Thursday, 7 January 2010

Barley Wine

It's funny what you stumble across when looking for something else. This is something I found with a search for Whitbread's Porter.

19th century chemistry reference books are wonderful sources. If you're after analyses of beers. See if you can see what's noteworthy in these:


Various British beers
Year
Brewer
Country
Beer
Style
Acidity
FG
OG
ABV
attenuation
1870
Allsopp
UK
Burton Ale
Strong Ale
0.32
1040.38
1121.6
10.64
66.80%
1870
Bass
UK
Barley Wine
Barley Wine
0.23
1032.31
1114.8
10.84
71.85%
1870
Unknown, Edinburgh
UK
Edinburgh Ale
Scotch Ale
0.19
1006.63
1048.4
5.45
86.30%
1870
Guinness
Ireland
Extra Stout
Stout
0.24
1015.51
1078.1
8.20
80.13%
1870
Truman
UK
Porter
Porter
0.24
1013.16
1051.3
4.96
74.36%
1870
Whitbread
UK
Porter
Porter
0.18
1014.04
1054.1
5.21
74.05%
1870
Hoare
UK
Porter
Porter
0.18
1012.99
1052.4
5.13
75.22%
1870
Perry
Ireland
Ale
Ale
0.14
1006.48
1045.8
5.13
85.86%
Source:
"A dictionary of chemistry and the allied branches of other sciences, Volume 6" by Henry Watts, 1872, page 256


You must have spotted it. Barley Wine. The normal story is Bass first used the term around 1900 to describe its No. 1 Ale. Well, "A dictionary of chemistry and the allied branches of other sciences" was published in 1872. Significantly earlier.

Take a look yourself if you don't believe me. It clearly states "Bass's barley wine"

Do I win a prize?

13 comments:

Anonymous said...

Quick question - Guinness Extra Stout at 8.2% ABV? I know beer strengths were generally higher 130 years ago, but would that have been the standard strength brew for the time?

Ron Pattinson said...

Darren, Guinness Extra Stout was over 7% ABV until 1917.

X Mild and Porter (standaard strength beers) would have been about 5.5% ABV at the time, Pale Ale 6 to 6.5% ABV.

The Beer Nut said...

Make sure the UK's National Brewery Centre know, Ron. Some exhibit labels in the museum might need changing :)

That's the first statistical data on a dead Irish brewery -- Perry's of Co. Laois -- I've seen. Brilliant!

Matt said...

I think I've mentioned this before but have you found any distinction between Old Ale and Barley Wine or are they what different brewers call the same thing?

CAMRA claims that old ale can be session strength while a barley wine is always over 7% abv but I suspect they're engaging in some 'imaginative' rewriting of history here as they do with IPA/pale ale/bitter, porter/stout and brown ale/mild.

Ron Pattinson said...

Beer Nut, I thought you'd like the Perry's beer. It's the only analysis I've seen of a 19th-century Irish Ale.

Ron Pattinson said...

Matt, Old Ale, Barley Wine, Strong Ale were used pretty randomly by brewers.

CAMRA isn't far wrong in saying Old Ale come in a wider range of strengths than Barley Wine. Other than that, I can't pick the two apart.

Gary Gillman said...

I have always wondered what it meant to say that Bass first used the term barley wine to market its beer around 1903 or 1900 (different dates are given). I have always assumed this meant that a label or placard or other advertising first appeared at this time for No. 1 using that term.

In the 1870's, was Bass beer labelled with paper labels? The history of the Bass triangle trade mark would suggest some bottles were labelled. I do not recall when that trade mark was first obtained.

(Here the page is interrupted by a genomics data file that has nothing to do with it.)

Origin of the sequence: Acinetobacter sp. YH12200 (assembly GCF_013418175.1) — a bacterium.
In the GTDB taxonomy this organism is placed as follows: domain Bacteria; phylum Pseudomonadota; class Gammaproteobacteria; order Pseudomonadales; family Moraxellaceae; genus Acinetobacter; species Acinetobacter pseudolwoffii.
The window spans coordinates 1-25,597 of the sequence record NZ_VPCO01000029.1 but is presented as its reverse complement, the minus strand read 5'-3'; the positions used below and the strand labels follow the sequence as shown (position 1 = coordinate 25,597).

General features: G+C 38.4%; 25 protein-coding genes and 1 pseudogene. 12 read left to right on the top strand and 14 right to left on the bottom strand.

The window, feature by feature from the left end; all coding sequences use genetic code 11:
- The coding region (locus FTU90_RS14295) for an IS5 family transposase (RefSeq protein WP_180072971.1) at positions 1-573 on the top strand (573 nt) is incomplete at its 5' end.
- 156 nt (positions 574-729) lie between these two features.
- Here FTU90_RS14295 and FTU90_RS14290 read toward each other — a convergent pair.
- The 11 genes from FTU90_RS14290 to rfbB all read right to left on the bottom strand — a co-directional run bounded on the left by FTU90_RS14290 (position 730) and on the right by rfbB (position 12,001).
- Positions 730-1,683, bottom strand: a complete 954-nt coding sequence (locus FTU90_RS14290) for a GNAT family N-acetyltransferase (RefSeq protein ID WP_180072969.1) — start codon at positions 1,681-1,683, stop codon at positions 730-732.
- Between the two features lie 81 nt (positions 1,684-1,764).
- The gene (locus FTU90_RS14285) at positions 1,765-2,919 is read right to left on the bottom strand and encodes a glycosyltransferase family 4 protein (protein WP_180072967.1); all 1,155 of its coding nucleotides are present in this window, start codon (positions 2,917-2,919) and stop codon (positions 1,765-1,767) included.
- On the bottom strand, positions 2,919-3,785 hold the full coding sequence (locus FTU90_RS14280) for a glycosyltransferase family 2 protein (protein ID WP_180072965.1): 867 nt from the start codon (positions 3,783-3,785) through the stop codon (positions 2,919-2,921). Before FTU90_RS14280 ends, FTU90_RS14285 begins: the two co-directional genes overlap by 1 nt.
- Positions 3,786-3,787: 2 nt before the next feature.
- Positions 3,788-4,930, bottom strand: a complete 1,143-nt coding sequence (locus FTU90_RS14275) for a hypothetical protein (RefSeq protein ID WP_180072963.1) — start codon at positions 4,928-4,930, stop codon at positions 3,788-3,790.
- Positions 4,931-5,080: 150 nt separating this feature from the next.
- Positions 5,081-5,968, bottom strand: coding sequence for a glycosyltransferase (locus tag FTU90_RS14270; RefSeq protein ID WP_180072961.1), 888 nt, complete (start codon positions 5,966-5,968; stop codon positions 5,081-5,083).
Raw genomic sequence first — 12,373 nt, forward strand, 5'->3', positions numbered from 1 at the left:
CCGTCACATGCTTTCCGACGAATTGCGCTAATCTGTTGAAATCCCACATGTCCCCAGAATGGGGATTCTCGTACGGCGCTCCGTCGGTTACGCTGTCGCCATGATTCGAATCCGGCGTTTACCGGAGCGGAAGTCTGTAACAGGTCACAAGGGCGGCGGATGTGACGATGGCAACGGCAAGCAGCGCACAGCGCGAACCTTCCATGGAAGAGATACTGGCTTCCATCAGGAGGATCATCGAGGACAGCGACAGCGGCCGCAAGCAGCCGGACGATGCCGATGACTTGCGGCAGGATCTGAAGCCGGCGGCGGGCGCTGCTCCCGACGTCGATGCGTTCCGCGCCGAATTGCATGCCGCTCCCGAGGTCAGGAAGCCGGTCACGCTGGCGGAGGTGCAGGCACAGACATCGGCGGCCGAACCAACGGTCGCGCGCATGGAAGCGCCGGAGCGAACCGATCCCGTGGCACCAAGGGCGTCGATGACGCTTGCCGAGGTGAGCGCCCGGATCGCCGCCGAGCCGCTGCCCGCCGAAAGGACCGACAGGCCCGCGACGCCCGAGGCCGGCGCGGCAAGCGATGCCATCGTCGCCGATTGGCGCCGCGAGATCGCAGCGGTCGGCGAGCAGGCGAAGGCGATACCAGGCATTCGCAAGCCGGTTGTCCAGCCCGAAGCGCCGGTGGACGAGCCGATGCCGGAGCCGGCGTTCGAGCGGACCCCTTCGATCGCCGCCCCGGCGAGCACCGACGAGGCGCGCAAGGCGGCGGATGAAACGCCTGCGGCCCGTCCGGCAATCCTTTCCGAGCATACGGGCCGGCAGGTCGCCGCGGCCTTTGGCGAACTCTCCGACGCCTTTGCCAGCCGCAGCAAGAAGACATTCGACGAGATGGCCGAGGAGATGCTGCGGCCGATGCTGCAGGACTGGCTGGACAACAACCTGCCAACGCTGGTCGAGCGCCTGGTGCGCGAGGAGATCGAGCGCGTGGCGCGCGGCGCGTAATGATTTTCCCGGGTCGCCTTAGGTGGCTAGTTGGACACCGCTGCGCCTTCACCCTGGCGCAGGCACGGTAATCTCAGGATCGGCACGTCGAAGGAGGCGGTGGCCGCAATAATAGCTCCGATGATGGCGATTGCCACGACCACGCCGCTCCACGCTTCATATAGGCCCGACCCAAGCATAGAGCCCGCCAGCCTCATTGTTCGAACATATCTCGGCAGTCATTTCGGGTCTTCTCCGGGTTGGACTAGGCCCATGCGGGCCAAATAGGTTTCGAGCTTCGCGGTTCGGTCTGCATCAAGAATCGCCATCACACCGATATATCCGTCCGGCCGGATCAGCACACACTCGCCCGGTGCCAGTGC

Also, with different bottlers bottling Bass's beer, perhaps different ones (not Bass as such) used different terms to describe the Burton style as opposed to pale ale. Maybe one bottler used the term, it caught on and Bass acquired the trade mark ultimately. Maybe customers informally used the term to describe No.1 Burton ale and Bass finally put its imprimatur on it.

This early mention of barley wine in connection with Bass is certainly significant but a number of questions remain unanswered as to how and by whom exactly it was used at this early period and what occurred exactly in 1903.

Gary

Ron Pattinson said...

Gary, Bass beers were bottled and labelled in the 1870's. To try to combat other beers being passed off as Bass, they supplied the labels to the bottler. They had standard designs for the labels: red triangle for

I've seen a 19th-century Bass No. 1 label. That says "Bass & Co's No. 1 Strong Ale". And "brewed 16 th Decr. 1869". On a Bass price list I've seen it's described as a Strong Burton Ale.

It wouldn't surprise me if the name Barley Wine came from drinkers rather than the brewer.

mrbowenz said...

"It wouldn't surprise me if the name Barley Wine came from drinkers rather than the brewer."

Great thought , I also wonder if IPA , if it wasn't exactly brewed for export to India first , wasn't simply a misunderstanding by the drinker as # 1 PA soon to be IPA after it was first exported.

Anonymous said...

Yes, Ron, you win a prize - that's certainly the earliest mention I've seen of the phrase barley wine in its modern sense. Graham: yes, the generally given date comes from early Edwardian ads, 1903 or so appears to be when Bass was calling its No 1 Burton Ale "barley wine". Here's an ad (in an American medical journal) from 1903 showing a "Bass Barley Wine" bottle label - the diamond trademark shows it's a Burton ale, almost certainly the No 1, and I've not been able to discover anything earlier than that mentioning barley wine in any official sense as the recognised name of a specific brewer's product.

Anonymous said...

Whoops - for "Graham" read "Gary". Sorry!

Barm said...

Later than 1872, but also well before 1900, is this reference in an article from 1888: http://books.google.co.uk/books?id=AF8xAQAAMAAJ&q=dishers+ten+guinea+ale&dq=dishers+ten+guinea+ale&hl=en&sa=X&ei=eZ-ST9vyHYPs8QPxlKXODA&ved=0CEkQ6AEwAg – where Disher’s 10 Guinea Ale and Bass’s Barley Wine are grouped together as well-known very strong beers.

Ron Pattinson said...

Barm, thanks for that. I like the preceding bit about people thinking Lager was virtually non-alcoholc.